The Madison Symphony Orchestra was thrilled to welcome Yefim Bronfman back to Overture Hall for our January 20, 21 and 22 concerts, Towering Piano & Virtuosity. Read reviews from the concert weekend, hear what the audience had to say, and view pictures below!
Bill Wineke / Channel 3000: “Pianist Bonfman Still Has It”
One of the things I most like about the music scene in Madison is that it introduces us to new experiences.
Madison Opera, for example, is staging two new (for Madison) operas February 3 and 5, “Trouble in Tahiti,” by Leonard Bernstein and “Seven Deadly Sins,” by Kurt Weill.
In order to keep an audience for new productions and performers, music companies must balance them with tried and true favorites, like “La Boheme.”
In the symphony, it is not the music that must be balanced, but the performers. The company balances new performers with audience favorites.
Which brings us to Yefim Bronfman, 64, who observed his fourth appearance with the symphony Friday night and captivated an almost capacity audience with Rachmaninoff’s “Concerto No. 3 for Piano and Orchestra.”
That was 41 minutes of almost impossible keyboard work. Bronfman is no Liberace stylist. His fingers were rarely more than a couple inches above the keyboard but they moved as a blur, varying intensity and tone while maintaining an almost breakneck speed.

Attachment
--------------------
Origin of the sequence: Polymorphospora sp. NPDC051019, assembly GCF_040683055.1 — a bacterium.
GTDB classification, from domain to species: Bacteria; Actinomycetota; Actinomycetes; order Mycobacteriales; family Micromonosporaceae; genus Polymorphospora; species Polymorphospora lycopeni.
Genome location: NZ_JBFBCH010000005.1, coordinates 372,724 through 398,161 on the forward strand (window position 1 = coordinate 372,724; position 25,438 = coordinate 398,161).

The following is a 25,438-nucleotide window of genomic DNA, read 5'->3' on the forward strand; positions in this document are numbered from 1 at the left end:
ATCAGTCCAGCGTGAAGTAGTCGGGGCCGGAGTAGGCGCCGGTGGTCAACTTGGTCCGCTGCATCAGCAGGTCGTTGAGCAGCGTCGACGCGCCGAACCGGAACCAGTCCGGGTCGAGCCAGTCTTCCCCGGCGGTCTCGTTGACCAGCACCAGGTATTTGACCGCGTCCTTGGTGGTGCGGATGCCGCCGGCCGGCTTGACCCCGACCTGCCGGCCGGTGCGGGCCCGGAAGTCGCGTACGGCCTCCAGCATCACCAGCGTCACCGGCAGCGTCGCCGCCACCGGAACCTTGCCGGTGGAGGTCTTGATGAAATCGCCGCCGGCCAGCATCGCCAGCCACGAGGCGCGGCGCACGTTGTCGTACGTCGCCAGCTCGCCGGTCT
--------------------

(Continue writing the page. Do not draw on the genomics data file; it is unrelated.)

It was an amazing performance and Bronfman appeared exhausted as he returned several times in response to a standing ovation.
He didn’t play an encore. An encore to that performance would have been as anticlimactic as a rendition of “Peter, Peter Pumpkin Eater.”
Bronfman told the MSO marketing director, Peter Rodgers, before the performance that, as he practices on the theater piano he does so not to familiarize himself with the music, but to familiarize himself with the instrument so that he knows what sound to expect when he touches a key.
Bronfman previously played with the orchestra in 2003, 2008 and 2014.
Also on the weekend playbill were Franz Schubert’s “Symphony No. 3 in D Major,” a friendly and happy work, and Bela Bartok’s “Suite from the Miraculous Mandarin,” a rather bizarre ballet in which a clarinet stands in for a girl luring strange men to her room where they might be robbed.
Each of them was new to the MSO and the presented kind of a light counterpart to the Rachmaninoff.
Matt Ambrosio / Capital Times:“Yefim Bronfman and the MSO climb the ‘Mount Everest of concertos'”